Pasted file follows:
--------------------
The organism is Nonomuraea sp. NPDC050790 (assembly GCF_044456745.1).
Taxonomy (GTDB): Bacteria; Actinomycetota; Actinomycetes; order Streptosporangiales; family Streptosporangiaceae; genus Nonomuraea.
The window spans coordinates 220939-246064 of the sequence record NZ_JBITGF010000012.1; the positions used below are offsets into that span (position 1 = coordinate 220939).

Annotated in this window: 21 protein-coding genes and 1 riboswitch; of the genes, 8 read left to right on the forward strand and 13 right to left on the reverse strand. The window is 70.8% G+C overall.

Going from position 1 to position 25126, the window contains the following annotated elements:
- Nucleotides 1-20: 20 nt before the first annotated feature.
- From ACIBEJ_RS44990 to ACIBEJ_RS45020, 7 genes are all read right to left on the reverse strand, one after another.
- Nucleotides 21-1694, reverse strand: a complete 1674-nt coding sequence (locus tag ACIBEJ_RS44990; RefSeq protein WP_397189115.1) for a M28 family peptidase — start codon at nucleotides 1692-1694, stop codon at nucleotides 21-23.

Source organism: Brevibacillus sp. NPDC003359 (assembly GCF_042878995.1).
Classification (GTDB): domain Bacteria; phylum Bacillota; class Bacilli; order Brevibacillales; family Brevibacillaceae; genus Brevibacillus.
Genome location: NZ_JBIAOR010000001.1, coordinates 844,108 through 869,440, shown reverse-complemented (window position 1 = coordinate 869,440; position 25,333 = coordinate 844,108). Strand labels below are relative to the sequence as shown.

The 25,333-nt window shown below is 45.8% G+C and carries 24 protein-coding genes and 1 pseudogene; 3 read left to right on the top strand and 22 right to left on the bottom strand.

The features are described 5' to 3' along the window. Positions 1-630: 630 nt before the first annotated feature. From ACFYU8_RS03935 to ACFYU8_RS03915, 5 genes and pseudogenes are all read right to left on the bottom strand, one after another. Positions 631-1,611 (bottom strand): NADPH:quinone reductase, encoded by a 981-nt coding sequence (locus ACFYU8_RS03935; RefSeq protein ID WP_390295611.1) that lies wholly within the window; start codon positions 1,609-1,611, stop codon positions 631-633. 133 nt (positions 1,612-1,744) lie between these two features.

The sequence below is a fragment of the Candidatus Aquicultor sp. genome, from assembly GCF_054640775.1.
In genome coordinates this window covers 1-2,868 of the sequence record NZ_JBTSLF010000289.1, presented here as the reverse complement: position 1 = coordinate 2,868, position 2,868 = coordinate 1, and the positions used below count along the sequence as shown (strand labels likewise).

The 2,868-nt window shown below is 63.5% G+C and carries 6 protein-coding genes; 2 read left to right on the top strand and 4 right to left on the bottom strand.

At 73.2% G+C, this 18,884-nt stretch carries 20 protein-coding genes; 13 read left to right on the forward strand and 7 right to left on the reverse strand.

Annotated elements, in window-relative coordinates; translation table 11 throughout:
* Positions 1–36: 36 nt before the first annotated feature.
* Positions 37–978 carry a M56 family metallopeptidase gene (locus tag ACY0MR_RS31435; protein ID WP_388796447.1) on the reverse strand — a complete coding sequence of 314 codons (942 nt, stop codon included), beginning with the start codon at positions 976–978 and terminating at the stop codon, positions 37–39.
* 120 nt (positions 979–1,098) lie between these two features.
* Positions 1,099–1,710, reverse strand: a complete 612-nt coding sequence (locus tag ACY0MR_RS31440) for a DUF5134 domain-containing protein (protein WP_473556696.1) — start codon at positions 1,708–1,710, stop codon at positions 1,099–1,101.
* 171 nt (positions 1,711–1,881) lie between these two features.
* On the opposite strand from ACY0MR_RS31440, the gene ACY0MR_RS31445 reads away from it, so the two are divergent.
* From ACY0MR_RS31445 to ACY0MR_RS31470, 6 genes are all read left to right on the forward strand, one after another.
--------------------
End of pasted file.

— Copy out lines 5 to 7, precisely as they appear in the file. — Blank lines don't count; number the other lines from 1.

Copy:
Going from position 1 to position 25126, the window contains the following annotated elements:
- Nucleotides 1-20: 20 nt before the first annotated feature.
- From ACIBEJ_RS44990 to ACIBEJ_RS45020, 7 genes are all read right to left on the reverse strand, one after another.